By Staff Report
Sep. 7, 2011
When analyzing return on investment, first understand your goals. It ensures the data you produce is meaningful and that the data can support an action plan to meet your goals. What other factors outside of cost-cutting are central to your organization and your recruiting goals? Once you have clearly outlined your goals, the next step is to identify metrics to help you assess how effectively you are spending your sourcing dollars.
A variety of metrics apply, including the number of views per posting, the number of click-throughs to the job description and the number of online applications submitted.
While these statistics may not be available for all sources, major job boards or job- posting partners such as eQuest, RecruitUSA, TruStar Solutions or Job VIPeR will be able to help you gather useful data. You also will want to consider the number of interviews, the number of offers and the number of hires per source.Quality-of-hire and retention data will make your analysis all the more accurate.
Looking beyond job postings, data on other sourcing channels will help you make a more comprehensive analysis. Unfortunately, obtaining quality source data is challenging because organizations often rely on self-reported data at the front end (when the candidate applies). How good your source-of-hire data is can depend on the job-posting approach, your corporate Web site design and your talent-management system. It may be best to have the recruiter verbally confirm the source of hire when the candidate accepts.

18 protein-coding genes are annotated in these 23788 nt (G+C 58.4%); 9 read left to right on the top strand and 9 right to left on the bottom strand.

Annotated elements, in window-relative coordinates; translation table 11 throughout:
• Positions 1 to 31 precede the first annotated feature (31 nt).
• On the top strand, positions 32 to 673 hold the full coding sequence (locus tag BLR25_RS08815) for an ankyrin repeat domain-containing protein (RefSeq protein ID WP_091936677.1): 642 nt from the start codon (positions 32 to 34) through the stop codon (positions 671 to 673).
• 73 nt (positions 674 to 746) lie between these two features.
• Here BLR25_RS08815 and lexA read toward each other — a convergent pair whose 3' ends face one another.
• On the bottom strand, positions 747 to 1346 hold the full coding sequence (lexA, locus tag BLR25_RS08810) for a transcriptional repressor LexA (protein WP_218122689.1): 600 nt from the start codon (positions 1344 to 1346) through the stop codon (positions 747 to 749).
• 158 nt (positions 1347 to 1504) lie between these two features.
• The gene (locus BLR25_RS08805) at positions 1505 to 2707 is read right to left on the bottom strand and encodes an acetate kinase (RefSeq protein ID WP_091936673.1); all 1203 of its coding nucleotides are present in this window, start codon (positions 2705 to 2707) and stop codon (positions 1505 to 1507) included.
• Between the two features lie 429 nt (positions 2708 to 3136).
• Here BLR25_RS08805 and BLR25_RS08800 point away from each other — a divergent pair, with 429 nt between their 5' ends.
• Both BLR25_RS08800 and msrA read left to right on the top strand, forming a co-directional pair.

If possible, capture all sources that affected the applicant. Perhaps the candidate saw a banner ad directed to your job posting on a major job board and then went to your corporate site to for further investigation–resulting in a résumé submission on your corporate career site. Knowing the full story provides you with a better understanding of the traction you are actually getting from each channel. You may want to look at benchmark data available from the Saratoga Institute on “advertising hiring percentage” to see how your organization compares to others.
As you develop metrics to evaluate your sourcing investment, you’ll need to determine the best way to classify the data you capture. It’s easier to spot trends and issues if you capture data at a detailed level (division, region, business unit, etc.) rather than as an aggregate. Factor in the types of jobs you hire for and determine at which level you want to capture data, including discipline and level as appropriate. What is important is to define your metrics clearly, and consistently track the data.
SOURCE: Sona Manzo, the Newman Group, June 30, 2005.
The information contained in this article is intended to provide useful information on the topic covered, but should not be construed as legal advice or a legal opinion. Also remember that state laws may differ from the federal law.
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